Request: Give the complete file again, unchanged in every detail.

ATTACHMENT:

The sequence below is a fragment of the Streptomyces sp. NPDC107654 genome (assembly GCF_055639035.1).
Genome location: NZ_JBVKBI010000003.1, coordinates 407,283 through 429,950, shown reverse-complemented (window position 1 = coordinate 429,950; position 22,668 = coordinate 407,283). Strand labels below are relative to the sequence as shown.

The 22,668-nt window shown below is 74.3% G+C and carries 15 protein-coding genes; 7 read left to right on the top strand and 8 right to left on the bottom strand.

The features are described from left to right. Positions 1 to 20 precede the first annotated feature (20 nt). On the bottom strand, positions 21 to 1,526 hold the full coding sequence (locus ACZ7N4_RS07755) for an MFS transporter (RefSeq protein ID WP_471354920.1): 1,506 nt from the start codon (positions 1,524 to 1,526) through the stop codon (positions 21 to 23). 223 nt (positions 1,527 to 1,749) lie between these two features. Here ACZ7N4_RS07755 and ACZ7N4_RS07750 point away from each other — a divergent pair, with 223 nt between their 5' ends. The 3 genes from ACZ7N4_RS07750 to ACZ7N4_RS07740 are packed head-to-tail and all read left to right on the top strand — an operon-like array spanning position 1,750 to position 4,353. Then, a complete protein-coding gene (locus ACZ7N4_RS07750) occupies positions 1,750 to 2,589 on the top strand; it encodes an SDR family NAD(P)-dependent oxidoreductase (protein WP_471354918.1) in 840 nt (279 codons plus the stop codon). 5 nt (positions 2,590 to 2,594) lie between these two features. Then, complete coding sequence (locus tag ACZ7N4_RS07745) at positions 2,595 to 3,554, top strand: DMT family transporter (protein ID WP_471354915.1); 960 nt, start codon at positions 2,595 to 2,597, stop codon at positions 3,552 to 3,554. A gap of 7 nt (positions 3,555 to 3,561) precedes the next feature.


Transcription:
The sequence below is a fragment of the Streptomyces sp. NPDC107654 genome (assembly GCF_055639035.1).
Genome location: NZ_JBVKBI010000003.1, coordinates 407,283 through 429,950, shown reverse-complemented (window position 1 = coordinate 429,950; position 22,668 = coordinate 407,283). Strand labels below are relative to the sequence as shown.

The 22,668-nt window shown below is 74.3% G+C and carries 15 protein-coding genes; 7 read left to right on the top strand and 8 right to left on the bottom strand.

The features are described from left to right. Positions 1 to 20 precede the first annotated feature (20 nt). On the bottom strand, positions 21 to 1,526 hold the full coding sequence (locus ACZ7N4_RS07755) for an MFS transporter (RefSeq protein ID WP_471354920.1): 1,506 nt from the start codon (positions 1,524 to 1,526) through the stop codon (positions 21 to 23). 223 nt (positions 1,527 to 1,749) lie between these two features. Here ACZ7N4_RS07755 and ACZ7N4_RS07750 point away from each other — a divergent pair, with 223 nt between their 5' ends. The 3 genes from ACZ7N4_RS07750 to ACZ7N4_RS07740 are packed head-to-tail and all read left to right on the top strand — an operon-like array spanning position 1,750 to position 4,353. Then, a complete protein-coding gene (locus ACZ7N4_RS07750) occupies positions 1,750 to 2,589 on the top strand; it encodes an SDR family NAD(P)-dependent oxidoreductase (protein WP_471354918.1) in 840 nt (279 codons plus the stop codon). 5 nt (positions 2,590 to 2,594) lie between these two features. Then, complete coding sequence (locus tag ACZ7N4_RS07745) at positions 2,595 to 3,554, top strand: DMT family transporter (protein ID WP_471354915.1); 960 nt, start codon at positions 2,595 to 2,597, stop codon at positions 3,552 to 3,554. A gap of 7 nt (positions 3,555 to 3,561) precedes the next feature.